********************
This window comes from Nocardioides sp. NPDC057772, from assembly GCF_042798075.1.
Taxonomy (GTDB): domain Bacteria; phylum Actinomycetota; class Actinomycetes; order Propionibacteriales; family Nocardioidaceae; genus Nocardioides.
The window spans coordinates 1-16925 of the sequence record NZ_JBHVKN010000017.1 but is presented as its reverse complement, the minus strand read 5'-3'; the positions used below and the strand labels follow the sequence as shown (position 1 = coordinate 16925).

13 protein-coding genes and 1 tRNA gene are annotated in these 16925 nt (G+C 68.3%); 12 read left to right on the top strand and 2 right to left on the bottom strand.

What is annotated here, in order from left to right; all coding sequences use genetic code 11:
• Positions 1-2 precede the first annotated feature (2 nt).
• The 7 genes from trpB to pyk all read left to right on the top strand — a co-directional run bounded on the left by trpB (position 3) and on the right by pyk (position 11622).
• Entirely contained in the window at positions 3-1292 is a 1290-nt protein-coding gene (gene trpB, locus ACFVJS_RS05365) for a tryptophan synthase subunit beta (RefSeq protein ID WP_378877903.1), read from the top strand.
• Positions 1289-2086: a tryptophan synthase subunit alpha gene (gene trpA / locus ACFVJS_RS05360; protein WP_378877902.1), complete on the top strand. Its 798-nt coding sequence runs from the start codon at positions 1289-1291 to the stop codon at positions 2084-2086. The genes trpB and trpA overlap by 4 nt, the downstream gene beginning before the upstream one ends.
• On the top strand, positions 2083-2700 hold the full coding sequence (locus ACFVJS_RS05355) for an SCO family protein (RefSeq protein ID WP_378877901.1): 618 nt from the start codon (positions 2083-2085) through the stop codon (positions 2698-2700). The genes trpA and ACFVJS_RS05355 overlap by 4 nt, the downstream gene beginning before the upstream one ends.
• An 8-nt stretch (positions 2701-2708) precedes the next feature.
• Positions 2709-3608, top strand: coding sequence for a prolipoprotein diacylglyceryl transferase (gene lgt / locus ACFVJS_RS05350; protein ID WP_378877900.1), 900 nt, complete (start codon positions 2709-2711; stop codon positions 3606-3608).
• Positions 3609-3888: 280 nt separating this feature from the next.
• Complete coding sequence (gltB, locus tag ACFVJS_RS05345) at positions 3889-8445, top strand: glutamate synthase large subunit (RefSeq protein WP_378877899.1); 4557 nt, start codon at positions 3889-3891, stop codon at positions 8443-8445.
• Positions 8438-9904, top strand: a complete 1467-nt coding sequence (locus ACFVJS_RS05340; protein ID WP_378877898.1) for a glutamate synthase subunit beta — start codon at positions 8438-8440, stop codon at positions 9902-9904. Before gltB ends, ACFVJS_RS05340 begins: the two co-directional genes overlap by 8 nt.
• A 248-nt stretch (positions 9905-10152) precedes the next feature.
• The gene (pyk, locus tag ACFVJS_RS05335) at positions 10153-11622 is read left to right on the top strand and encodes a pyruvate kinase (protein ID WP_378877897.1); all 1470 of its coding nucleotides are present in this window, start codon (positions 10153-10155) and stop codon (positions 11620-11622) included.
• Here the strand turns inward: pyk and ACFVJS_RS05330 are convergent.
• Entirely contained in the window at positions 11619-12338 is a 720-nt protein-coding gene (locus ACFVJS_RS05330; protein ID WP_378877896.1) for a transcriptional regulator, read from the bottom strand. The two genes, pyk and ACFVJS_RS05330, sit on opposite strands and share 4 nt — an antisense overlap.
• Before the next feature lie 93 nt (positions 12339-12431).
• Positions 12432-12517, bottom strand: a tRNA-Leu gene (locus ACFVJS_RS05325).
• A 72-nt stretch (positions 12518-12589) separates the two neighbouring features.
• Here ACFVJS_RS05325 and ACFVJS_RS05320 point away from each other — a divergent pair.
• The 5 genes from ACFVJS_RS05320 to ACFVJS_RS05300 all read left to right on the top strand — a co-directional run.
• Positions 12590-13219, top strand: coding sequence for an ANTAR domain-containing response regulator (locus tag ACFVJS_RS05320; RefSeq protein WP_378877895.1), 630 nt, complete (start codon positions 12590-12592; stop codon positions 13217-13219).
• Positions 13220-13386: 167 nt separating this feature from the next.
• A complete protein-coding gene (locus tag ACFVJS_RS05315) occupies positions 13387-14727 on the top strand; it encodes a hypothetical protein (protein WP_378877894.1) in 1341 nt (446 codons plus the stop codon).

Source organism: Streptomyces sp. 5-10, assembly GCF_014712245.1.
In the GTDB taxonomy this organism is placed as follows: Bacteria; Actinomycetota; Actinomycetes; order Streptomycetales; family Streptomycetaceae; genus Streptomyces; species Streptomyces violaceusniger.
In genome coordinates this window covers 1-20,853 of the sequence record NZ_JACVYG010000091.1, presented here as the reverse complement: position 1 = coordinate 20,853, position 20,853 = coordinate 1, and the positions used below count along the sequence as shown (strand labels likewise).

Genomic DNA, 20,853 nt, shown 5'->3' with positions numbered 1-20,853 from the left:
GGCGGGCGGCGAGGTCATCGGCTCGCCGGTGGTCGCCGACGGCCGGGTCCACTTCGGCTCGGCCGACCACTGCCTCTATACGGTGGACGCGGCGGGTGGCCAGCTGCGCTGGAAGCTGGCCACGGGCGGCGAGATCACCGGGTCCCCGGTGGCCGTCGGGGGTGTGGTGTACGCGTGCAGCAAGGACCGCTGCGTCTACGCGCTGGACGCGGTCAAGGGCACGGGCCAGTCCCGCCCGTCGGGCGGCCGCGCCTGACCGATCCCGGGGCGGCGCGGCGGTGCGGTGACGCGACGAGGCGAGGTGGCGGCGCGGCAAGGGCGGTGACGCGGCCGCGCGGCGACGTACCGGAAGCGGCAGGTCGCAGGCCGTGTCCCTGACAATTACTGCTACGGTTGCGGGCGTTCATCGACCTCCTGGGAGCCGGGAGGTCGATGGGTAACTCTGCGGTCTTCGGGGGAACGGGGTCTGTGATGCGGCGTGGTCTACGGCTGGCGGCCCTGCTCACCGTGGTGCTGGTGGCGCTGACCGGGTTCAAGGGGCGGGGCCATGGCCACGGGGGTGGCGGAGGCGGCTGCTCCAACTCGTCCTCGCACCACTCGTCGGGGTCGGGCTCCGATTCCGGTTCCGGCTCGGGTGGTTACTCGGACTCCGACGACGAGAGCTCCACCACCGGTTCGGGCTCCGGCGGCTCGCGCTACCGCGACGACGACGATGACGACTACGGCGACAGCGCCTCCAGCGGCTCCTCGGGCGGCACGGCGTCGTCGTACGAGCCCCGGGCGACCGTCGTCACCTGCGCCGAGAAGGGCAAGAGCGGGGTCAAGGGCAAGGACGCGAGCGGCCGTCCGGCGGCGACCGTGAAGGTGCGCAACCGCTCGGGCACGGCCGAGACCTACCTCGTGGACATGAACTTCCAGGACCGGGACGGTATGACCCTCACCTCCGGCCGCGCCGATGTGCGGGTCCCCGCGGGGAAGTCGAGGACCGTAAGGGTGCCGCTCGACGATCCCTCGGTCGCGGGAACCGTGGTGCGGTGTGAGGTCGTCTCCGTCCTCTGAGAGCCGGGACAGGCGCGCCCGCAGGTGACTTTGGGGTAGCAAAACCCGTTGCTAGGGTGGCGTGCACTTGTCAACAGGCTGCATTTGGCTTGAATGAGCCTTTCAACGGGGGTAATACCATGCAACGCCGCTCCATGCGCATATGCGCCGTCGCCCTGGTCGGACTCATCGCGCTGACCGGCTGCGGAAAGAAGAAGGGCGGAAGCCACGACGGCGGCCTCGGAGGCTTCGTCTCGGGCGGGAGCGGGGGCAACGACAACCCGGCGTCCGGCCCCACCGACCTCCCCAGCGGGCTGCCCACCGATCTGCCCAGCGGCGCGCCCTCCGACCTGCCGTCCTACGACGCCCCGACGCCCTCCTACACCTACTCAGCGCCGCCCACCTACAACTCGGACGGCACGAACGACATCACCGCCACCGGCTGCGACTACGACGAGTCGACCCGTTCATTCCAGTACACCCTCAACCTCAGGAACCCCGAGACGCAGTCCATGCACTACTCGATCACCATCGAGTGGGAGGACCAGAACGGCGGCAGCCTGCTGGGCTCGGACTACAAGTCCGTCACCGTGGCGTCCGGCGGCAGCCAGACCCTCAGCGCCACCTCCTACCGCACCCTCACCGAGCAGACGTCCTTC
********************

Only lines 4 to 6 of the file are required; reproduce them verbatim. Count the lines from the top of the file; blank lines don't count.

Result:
13 protein-coding genes and 1 tRNA gene are annotated in these 16925 nt (G+C 68.3%); 12 read left to right on the top strand and 2 right to left on the bottom strand.

What is annotated here, in order from left to right; all coding sequences use genetic code 11:
• Positions 1-2 precede the first annotated feature (2 nt).